A Long-Form Generative Artwork

1 Feb 2022By Jeff Palmer10 Minute Read

Dissolution is a long-form abstract generative artwork that I released on 26 January 2022. It is comprised of 256 editions, each of which represents a possible output drawn from a very large algorithmic space. This post discusses various aspects of Dissolution, from its inspiration to some of the technical aspects of its creation.


My primary inspiration for Dissolution was The Second Coming, by William Butler Yeats. When I first read the poem, I was struck by its apocalyptic imagery — it gave me a general sense of unease and foreboding. And while the century-old poem originally dealt with religious themes, its language still feels appropriate to me today. I thought of it regularly while working on this project, and included the first stanza directly in the project description.

It took me some time to find a title that I thought did service to the ideas that I had in mind. Eventually I realized that dissolution was close, based on its secondary meanings of disintegration, decomposition, debauchery, and even death.1


The core generative algorithm in Dissolution grew out of some experiments in Julia over the span of a day or so, based on the “Destroy a Square” #genuary prompt.2

This underlying algorithm is a variant of recursive subdivision, in which a space is repeatedly broken into smaller parts, which are then also broken into smaller parts, and so on. In this case, a space is recursively altered, and at each step either expanded or reduced. As a result, the bounds can grow or shrink randomly, leading to minimal regularity.

At each step in this algorithm, a rectangle is placed at the current location (based on a variety of factors that influence its color, opacity, etc.) until there are about ten million rectangles placed in the image. The following debug image shows uncolored versions of the rectangles that make up the lead image in this post:

Dissolution debug render of lead image

Dissolution debug render of lead image

Once this algorithm has completed and all of the rectangle locations have been determined, everything is passed to WebGL for final rendering. Since each rectangle is almost completely transparent, the final rendered image is the accumulated color interactions of these ten million rectangles after they’ve been piled on top of each other.

From Julia to WebGL

Once I had the basics working in Julia, I needed to port everything to Javascript so that it would be compatible with fxhash. After hitting several dead-ends, I realized that I wasn’t going to be able to get the results that I expected without using something significantly more powerful than pure Javascript.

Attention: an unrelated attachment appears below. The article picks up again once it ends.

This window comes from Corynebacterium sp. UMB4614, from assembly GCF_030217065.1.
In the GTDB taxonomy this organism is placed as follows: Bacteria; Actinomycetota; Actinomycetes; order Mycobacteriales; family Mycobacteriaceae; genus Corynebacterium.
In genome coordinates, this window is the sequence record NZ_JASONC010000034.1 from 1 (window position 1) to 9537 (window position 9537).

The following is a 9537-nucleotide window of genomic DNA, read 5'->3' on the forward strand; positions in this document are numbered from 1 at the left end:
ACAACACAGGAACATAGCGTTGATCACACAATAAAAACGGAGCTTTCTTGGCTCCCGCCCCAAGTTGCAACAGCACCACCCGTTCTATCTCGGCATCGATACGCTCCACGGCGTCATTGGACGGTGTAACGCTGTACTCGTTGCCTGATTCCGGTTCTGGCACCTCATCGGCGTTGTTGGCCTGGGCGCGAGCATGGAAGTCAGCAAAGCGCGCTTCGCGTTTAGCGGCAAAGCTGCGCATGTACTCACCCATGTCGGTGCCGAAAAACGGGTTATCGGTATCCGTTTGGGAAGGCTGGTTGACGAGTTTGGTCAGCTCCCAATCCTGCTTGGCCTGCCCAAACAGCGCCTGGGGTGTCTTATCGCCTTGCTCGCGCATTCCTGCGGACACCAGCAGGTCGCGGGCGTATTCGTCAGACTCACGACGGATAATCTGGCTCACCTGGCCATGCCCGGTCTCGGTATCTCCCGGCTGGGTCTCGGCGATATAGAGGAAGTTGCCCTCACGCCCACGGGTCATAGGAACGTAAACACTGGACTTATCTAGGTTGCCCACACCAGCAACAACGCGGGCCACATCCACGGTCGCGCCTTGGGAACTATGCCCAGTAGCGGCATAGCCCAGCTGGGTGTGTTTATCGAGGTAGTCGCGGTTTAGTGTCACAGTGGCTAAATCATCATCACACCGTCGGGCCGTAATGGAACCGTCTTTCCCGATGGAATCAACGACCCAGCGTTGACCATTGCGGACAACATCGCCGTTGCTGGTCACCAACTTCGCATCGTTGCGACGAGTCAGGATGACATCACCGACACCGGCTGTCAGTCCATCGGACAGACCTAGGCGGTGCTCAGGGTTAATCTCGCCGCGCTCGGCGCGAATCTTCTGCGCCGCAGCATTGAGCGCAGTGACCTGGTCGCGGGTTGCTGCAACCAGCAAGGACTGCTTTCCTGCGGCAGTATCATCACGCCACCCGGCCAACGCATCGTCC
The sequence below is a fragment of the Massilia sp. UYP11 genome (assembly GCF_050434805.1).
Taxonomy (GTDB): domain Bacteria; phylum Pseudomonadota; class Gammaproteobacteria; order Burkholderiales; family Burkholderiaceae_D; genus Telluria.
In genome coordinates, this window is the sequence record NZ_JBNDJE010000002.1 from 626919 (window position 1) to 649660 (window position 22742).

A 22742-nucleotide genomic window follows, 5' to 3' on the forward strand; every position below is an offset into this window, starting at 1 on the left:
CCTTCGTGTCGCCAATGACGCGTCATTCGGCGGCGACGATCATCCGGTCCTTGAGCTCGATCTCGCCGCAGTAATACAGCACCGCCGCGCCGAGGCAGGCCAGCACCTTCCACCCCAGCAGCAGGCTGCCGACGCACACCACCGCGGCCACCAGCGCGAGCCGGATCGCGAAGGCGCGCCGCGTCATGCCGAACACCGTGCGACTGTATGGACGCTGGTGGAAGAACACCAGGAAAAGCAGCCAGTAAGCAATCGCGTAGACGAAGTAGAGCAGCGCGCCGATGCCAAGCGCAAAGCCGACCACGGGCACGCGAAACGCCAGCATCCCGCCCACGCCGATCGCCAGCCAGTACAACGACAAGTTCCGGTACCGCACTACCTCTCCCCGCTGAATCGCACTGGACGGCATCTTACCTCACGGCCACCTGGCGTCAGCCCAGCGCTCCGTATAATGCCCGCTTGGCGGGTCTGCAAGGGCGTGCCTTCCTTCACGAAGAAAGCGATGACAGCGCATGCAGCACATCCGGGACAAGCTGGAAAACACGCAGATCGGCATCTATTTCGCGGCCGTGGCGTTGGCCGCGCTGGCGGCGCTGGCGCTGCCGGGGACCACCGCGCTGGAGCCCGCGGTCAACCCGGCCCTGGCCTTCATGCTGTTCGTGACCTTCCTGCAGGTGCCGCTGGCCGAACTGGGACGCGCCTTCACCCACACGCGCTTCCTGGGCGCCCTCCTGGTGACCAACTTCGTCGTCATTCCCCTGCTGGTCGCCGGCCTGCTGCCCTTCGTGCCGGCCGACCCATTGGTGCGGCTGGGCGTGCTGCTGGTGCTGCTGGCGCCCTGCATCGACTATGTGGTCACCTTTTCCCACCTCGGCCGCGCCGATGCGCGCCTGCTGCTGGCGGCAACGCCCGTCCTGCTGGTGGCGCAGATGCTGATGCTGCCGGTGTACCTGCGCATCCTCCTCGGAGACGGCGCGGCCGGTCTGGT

Output from the original Julia implementation of the Dissolution algorithm

Output from the original Julia implementation of the Dissolution algorithm

Since I already had a working version in Julia that manipulated things at the pixel level, I knew that replicating this in Javascript would be difficult, and that the best tool for the job was probably not Javascript but WebGL. Unfortunately, I had never really used WebGL (WebGL2, specifically), but I knew it would be a very powerful tool to add to my artistic toolbox, so I banged my head against WebGL2 Fundamentals until things started to sink in.

Why WebGL?

You may be wondering why Dissolution requires WebGL. Couldn’t I have drawn ten million rectangles directly with an HTML canvas? Well, yes and no.

You can easily draw hundreds of thousands of rectangles on a canvas and usually everything will be fine. The problem arises when you try to draw overlapping, nearly invisible rectangles (rectangles that have a very low opacity/alpha value). The standard canvas implementation will very quickly start to return odd (or just plain incorrect) images due to a lack of numerical precision.

Let’s take a technical detour for a moment. Feel free to skip the next section if this isn’t your thing.

Color Compositing and Numerical Precision

Most canvas implementations use a 32-bit color representation, where each color channel (red, green, blue, alpha) is typically represented by a single byte, and a byte can represent values from 0 to 255. When colors are combined incrementally, you need to evaluate a color compositing function to understand how the colors blend. The result of this function is stored back into the image after each blend takes place. However, if you want to blend many nearly invisible things, you will very quickly run into limitations resulting from the values that can possibly be stored in a 32-bit color representation. (This is a fairly deep topic, and if you’re interested in learning more about alpha compositing, this is an excellent resource.)

So, in order to work around this lack of numerical precision, you need a higher fidelity color representation — one that can handle mathematical operations on very, very small values. The answer is typically to use floating point numbers. However, if you want to use floating point color channels, your options become limited:

  1. Implement them yourself using direct pixel color channel manipulation
  2. Use a library that supports float color arrays
  3. Use WebGL, which has built-in support for floating point buffers

Perhaps surprisingly, it’s not that difficult to implement on your own.3 However, since this is a very, very low-level operation that will need to take place many billions of times during rendering, it’s critical that it be as fast as possible. Some languages make this easier than others: I can do this in Julia, for example, but Javascript was unable to get things done in a timely manner.

This same performance issue also made it impossible to use this Porter/Duff library I was able to find in the thi.ng umbrella repository.

However, on the WebGL front, not only are floating point buffers supported directly in WebGL2 (via EXT_color_buffer_float), but you get the ridiculous speed benefits of rendering with the GPU. I did some initial testing and was able to get the quality levels I was expecting for millions of rectangles in milliseconds.

WebGL it was.